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TBIs and PTSD: the perfect storm

Posted in Brain Injury,Our Blog on July 20, 2018

At the Law Office of John W. Redmann, LLC, in Louisiana, we help people who have sustained serious injuries as the result of someone’s negligence or misconduct. Sometimes our clients suffer from several injuries, which makes life especially difficult for them. If you suffer from both a traumatic brain injury and post-traumatic stress disorder, you know exactly what we mean.

As explains, a TBI and PTSD are two separate conditions. A TBI is a neurologic condition resulting from a trauma to your brain. PTSD, on the other hand, is a mental disorder resulting from the aftereffects of your experiencing a life-threatening trauma. But while these two are separate, many of the symptoms they produce overlap each other. Often you, your family members and your medical team cannot tell which of your symptoms come from which condition. In other words, TBI and PTSD feed on and reinforce each other. Consequently, each condition can and does affect the following:

  • Your memory
  • Your sleep patterns
  • Your emotions, particularly anger
  • Your depression and anxiety
  • Any substance abuse problem(s) you may develop

While both a TBI and PTSD can affect all of the above and more, they usually affect them in different ways, either slightly or considerably.

Memory example

In terms of your memory, a TBI often results in your inability to remember what happened just before or just after your accident. The more severe your TBI, the longer your amnesia likely will last. PTSD, on the other hand, often causes you to explicitly remember everything that happened, whether you want to or not. These flashbacks can haunt your thoughts and even your sleep.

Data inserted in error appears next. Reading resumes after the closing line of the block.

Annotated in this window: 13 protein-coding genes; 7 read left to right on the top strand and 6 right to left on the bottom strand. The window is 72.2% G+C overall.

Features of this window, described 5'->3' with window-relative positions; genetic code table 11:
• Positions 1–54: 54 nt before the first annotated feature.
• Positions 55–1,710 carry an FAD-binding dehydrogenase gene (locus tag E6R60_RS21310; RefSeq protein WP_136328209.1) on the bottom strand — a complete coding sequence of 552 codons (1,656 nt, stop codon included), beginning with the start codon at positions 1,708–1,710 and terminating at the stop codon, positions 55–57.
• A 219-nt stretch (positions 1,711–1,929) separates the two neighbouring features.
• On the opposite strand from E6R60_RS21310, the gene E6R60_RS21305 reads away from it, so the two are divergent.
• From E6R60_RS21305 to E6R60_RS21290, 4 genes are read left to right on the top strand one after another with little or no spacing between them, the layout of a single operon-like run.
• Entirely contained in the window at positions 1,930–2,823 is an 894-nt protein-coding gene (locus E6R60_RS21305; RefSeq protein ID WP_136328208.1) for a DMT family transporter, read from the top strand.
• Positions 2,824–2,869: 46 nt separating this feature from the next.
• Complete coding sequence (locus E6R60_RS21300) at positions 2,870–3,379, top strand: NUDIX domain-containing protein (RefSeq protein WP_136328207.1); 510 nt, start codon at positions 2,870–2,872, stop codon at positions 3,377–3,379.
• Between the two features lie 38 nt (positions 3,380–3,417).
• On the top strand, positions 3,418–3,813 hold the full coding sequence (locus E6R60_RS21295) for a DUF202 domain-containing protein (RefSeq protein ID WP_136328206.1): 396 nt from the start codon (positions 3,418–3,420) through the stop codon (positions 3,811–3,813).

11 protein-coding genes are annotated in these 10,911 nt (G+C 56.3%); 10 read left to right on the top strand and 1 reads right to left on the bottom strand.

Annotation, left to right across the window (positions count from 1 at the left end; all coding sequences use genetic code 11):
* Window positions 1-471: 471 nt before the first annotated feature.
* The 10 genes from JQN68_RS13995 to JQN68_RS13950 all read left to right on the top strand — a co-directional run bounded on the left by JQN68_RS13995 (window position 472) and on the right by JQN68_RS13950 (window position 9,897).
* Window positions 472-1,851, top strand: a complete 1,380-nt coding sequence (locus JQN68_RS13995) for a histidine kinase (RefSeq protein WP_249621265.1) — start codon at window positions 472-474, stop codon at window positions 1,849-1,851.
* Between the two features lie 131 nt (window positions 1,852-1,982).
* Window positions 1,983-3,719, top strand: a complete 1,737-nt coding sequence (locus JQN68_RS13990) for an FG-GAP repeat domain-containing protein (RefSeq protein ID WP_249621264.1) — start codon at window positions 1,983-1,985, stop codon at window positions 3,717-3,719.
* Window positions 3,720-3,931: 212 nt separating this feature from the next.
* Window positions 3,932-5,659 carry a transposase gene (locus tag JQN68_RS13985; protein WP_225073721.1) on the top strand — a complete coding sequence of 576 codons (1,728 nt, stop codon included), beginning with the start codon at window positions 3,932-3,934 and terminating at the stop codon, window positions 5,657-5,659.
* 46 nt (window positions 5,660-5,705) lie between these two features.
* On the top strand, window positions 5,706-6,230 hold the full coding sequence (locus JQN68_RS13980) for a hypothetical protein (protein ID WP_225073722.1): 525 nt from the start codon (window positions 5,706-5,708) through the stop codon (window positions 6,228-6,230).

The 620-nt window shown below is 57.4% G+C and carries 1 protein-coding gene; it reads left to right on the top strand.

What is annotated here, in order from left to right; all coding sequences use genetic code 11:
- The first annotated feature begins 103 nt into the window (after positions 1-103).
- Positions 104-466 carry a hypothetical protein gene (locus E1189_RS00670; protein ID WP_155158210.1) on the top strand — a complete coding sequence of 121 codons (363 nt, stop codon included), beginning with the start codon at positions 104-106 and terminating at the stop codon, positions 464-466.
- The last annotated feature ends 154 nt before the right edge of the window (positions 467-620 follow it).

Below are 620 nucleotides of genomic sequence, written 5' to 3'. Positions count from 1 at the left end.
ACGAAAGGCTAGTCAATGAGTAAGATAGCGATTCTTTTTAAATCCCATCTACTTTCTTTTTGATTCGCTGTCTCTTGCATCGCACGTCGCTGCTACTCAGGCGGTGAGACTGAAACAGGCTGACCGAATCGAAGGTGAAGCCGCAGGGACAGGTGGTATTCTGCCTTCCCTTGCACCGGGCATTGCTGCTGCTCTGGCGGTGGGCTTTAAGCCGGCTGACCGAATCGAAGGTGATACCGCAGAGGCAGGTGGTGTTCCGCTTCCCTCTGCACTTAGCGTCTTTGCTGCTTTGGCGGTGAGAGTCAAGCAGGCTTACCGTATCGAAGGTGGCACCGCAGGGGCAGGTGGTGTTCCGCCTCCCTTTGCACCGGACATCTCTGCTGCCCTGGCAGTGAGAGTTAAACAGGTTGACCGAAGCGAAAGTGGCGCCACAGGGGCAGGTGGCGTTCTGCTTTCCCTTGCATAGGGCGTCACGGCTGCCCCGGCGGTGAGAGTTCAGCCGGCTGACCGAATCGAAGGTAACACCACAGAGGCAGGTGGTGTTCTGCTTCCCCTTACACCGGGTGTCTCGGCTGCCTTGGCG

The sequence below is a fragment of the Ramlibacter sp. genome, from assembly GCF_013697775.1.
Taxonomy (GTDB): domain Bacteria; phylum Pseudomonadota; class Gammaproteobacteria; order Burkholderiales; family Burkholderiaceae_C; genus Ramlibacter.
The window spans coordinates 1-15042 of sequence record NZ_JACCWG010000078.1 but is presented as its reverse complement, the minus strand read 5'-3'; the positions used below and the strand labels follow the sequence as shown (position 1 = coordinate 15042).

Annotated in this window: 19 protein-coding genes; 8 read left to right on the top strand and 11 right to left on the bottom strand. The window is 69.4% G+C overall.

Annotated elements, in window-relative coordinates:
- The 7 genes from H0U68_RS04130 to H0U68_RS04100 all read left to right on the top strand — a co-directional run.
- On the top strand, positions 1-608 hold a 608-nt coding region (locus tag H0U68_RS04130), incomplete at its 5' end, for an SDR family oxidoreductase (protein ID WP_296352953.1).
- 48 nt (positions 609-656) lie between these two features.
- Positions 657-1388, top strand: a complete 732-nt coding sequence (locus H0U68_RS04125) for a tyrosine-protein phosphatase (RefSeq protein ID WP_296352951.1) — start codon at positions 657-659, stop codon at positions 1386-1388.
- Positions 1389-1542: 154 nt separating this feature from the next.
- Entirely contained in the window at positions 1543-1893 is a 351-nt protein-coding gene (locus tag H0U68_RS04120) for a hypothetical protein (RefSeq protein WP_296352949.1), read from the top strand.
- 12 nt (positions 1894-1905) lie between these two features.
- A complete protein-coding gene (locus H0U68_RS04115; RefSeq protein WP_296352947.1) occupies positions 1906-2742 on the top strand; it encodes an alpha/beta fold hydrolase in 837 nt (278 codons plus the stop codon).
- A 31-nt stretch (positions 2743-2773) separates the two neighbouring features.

Sleep example

Both a TBI and PTSD can make it difficult for you to fall asleep and remain asleep. The hypervigilance associated with PTSD interferes with the ability of both your mind and your body to slow down in preparation for sleep. In addition, since you know that there is always a good possibility that you could have a nightmare, you actually may dread going to sleep.

Anger example

You generally have less control over your emotions when you suffer from either a TBI or PTSD. You become irritated easily, especially when overworked, overly stressed or overly frustrated. Your irritation can quickly escalate into vicious argumentativeness or even outright violence that puts your family members at risk for being the “handy” victims of your volatile moods.

For more information, please visit this page on our website.